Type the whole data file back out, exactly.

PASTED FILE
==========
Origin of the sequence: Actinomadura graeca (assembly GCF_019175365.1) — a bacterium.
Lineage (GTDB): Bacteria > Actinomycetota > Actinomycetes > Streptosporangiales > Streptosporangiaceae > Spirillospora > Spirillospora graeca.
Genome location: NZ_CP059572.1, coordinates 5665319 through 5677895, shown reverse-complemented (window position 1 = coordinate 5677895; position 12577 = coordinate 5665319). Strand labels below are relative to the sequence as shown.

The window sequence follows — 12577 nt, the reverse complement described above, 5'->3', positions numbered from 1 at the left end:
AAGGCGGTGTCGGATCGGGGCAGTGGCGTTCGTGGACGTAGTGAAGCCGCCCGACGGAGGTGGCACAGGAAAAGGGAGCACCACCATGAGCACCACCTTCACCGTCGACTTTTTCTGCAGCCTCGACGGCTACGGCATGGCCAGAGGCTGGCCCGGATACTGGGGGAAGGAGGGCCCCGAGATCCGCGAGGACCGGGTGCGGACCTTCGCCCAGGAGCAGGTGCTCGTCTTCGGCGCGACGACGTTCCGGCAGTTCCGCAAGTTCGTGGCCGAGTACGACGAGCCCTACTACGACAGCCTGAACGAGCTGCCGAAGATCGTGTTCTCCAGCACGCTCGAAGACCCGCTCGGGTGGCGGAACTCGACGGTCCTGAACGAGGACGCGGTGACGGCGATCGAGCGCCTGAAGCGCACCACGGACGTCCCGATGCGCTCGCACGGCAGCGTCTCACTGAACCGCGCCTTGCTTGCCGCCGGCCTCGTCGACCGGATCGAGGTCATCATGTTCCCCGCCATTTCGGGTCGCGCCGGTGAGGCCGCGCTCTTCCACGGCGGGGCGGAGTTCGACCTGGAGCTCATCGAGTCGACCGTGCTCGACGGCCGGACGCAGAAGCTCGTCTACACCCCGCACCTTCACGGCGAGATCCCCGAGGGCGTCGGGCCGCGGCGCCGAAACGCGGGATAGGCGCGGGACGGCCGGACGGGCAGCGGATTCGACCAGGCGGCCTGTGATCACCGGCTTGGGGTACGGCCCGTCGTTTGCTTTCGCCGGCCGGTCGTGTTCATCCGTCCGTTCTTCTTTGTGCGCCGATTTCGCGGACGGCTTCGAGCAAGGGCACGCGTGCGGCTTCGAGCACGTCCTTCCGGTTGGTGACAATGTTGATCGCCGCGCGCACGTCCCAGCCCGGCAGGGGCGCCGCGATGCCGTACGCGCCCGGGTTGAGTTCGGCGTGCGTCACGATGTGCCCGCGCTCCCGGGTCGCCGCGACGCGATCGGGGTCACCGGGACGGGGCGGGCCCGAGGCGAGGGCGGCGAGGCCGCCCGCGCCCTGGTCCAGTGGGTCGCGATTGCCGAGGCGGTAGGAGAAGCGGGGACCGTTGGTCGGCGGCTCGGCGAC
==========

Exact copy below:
Origin of the sequence: Actinomadura graeca (assembly GCF_019175365.1) — a bacterium.
Lineage (GTDB): Bacteria > Actinomycetota > Actinomycetes > Streptosporangiales > Streptosporangiaceae > Spirillospora > Spirillospora graeca.
Genome location: NZ_CP059572.1, coordinates 5665319 through 5677895, shown reverse-complemented (window position 1 = coordinate 5677895; position 12577 = coordinate 5665319). Strand labels below are relative to the sequence as shown.

The window sequence follows — 12577 nt, the reverse complement described above, 5'->3', positions numbered from 1 at the left end:
AAGGCGGTGTCGGATCGGGGCAGTGGCGTTCGTGGACGTAGTGAAGCCGCCCGACGGAGGTGGCACAGGAAAAGGGAGCACCACCATGAGCACCACCTTCACCGTCGACTTTTTCTGCAGCCTCGACGGCTACGGCATGGCCAGAGGCTGGCCCGGATACTGGGGGAAGGAGGGCCCCGAGATCCGCGAGGACCGGGTGCGGACCTTCGCCCAGGAGCAGGTGCTCGTCTTCGGCGCGACGACGTTCCGGCAGTTCCGCAAGTTCGTGGCCGAGTACGACGAGCCCTACTACGACAGCCTGAACGAGCTGCCGAAGATCGTGTTCTCCAGCACGCTCGAAGACCCGCTCGGGTGGCGGAACTCGACGGTCCTGAACGAGGACGCGGTGACGGCGATCGAGCGCCTGAAGCGCACCACGGACGTCCCGATGCGCTCGCACGGCAGCGTCTCACTGAACCGCGCCTTGCTTGCCGCCGGCCTCGTCGACCGGATCGAGGTCATCATGTTCCCCGCCATTTCGGGTCGCGCCGGTGAGGCCGCGCTCTTCCACGGCGGGGCGGAGTTCGACCTGGAGCTCATCGAGTCGACCGTGCTCGACGGCCGGACGCAGAAGCTCGTCTACACCCCGCACCTTCACGGCGAGATCCCCGAGGGCGTCGGGCCGCGGCGCCGAAACGCGGGATAGGCGCGGGACGGCCGGACGGGCAGCGGATTCGACCAGGCGGCCTGTGATCACCGGCTTGGGGTACGGCCCGTCGTTTGCTTTCGCCGGCCGGTCGTGTTCATCCGTCCGTTCTTCTTTGTGCGCCGATTTCGCGGACGGCTTCGAGCAAGGGCACGCGTGCGGCTTCGAGCACGTCCTTCCGGTTGGTGACAATGTTGATCGCCGCGCGCACGTCCCAGCCCGGCAGGGGCGCCGCGATGCCGTACGCGCCCGGGTTGAGTTCGGCGTGCGTCACGATGTGCCCGCGCTCCCGGGTCGCCGCGACGCGATCGGGGTCACCGGGACGGGGCGGGCCCGAGGCGAGGGCGGCGAGGCCGCCCGCGCCCTGGTCCAGTGGGTCGCGATTGCCGAGGCGGTAGGAGAAGCGGGGACCGTTGGTCGGCGGCTCGGCGAC